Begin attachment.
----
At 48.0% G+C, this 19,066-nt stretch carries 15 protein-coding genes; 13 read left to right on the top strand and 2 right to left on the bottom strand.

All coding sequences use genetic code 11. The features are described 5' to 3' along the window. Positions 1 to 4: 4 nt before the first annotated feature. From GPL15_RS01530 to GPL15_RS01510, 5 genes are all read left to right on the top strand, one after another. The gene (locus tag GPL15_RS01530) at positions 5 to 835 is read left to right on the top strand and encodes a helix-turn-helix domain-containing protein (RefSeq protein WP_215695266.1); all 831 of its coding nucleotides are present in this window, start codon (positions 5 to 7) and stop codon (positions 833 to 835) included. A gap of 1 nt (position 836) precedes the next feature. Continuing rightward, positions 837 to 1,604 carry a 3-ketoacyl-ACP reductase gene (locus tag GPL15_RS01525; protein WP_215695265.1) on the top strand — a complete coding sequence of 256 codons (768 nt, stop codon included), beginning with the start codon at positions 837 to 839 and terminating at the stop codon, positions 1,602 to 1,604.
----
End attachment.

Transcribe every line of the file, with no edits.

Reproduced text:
At 48.0% G+C, this 19,066-nt stretch carries 15 protein-coding genes; 13 read left to right on the top strand and 2 right to left on the bottom strand.

All coding sequences use genetic code 11. The features are described 5' to 3' along the window. Positions 1 to 4: 4 nt before the first annotated feature. From GPL15_RS01530 to GPL15_RS01510, 5 genes are all read left to right on the top strand, one after another. The gene (locus tag GPL15_RS01530) at positions 5 to 835 is read left to right on the top strand and encodes a helix-turn-helix domain-containing protein (RefSeq protein WP_215695266.1); all 831 of its coding nucleotides are present in this window, start codon (positions 5 to 7) and stop codon (positions 833 to 835) included. A gap of 1 nt (position 836) precedes the next feature. Continuing rightward, positions 837 to 1,604 carry a 3-ketoacyl-ACP reductase gene (locus tag GPL15_RS01525; protein WP_215695265.1) on the top strand — a complete coding sequence of 256 codons (768 nt, stop codon included), beginning with the start codon at positions 837 to 839 and terminating at the stop codon, positions 1,602 to 1,604.